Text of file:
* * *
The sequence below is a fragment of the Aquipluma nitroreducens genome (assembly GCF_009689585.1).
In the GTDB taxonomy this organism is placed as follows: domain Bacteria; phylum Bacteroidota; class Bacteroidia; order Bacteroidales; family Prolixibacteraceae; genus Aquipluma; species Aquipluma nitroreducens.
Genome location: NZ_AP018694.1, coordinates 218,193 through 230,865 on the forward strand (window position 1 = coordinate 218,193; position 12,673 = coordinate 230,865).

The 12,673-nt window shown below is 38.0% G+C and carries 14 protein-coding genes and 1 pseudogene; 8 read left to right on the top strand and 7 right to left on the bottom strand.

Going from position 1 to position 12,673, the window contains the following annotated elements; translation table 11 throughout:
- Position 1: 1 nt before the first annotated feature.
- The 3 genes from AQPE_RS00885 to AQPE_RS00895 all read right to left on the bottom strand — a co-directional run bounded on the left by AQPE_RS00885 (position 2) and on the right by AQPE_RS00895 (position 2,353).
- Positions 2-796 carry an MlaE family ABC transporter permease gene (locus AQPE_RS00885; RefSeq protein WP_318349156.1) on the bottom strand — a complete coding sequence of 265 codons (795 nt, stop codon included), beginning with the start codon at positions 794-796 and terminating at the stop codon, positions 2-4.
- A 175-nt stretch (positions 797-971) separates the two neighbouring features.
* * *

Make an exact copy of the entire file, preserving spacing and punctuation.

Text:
The sequence below is a fragment of the Aquipluma nitroreducens genome (assembly GCF_009689585.1).
In the GTDB taxonomy this organism is placed as follows: domain Bacteria; phylum Bacteroidota; class Bacteroidia; order Bacteroidales; family Prolixibacteraceae; genus Aquipluma; species Aquipluma nitroreducens.
Genome location: NZ_AP018694.1, coordinates 218,193 through 230,865 on the forward strand (window position 1 = coordinate 218,193; position 12,673 = coordinate 230,865).

The 12,673-nt window shown below is 38.0% G+C and carries 14 protein-coding genes and 1 pseudogene; 8 read left to right on the top strand and 7 right to left on the bottom strand.

Going from position 1 to position 12,673, the window contains the following annotated elements; translation table 11 throughout:
- Position 1: 1 nt before the first annotated feature.
- The 3 genes from AQPE_RS00885 to AQPE_RS00895 all read right to left on the bottom strand — a co-directional run bounded on the left by AQPE_RS00885 (position 2) and on the right by AQPE_RS00895 (position 2,353).
- Positions 2-796 carry an MlaE family ABC transporter permease gene (locus AQPE_RS00885; RefSeq protein WP_318349156.1) on the bottom strand — a complete coding sequence of 265 codons (795 nt, stop codon included), beginning with the start codon at positions 794-796 and terminating at the stop codon, positions 2-4.
- A 175-nt stretch (positions 797-971) separates the two neighbouring features.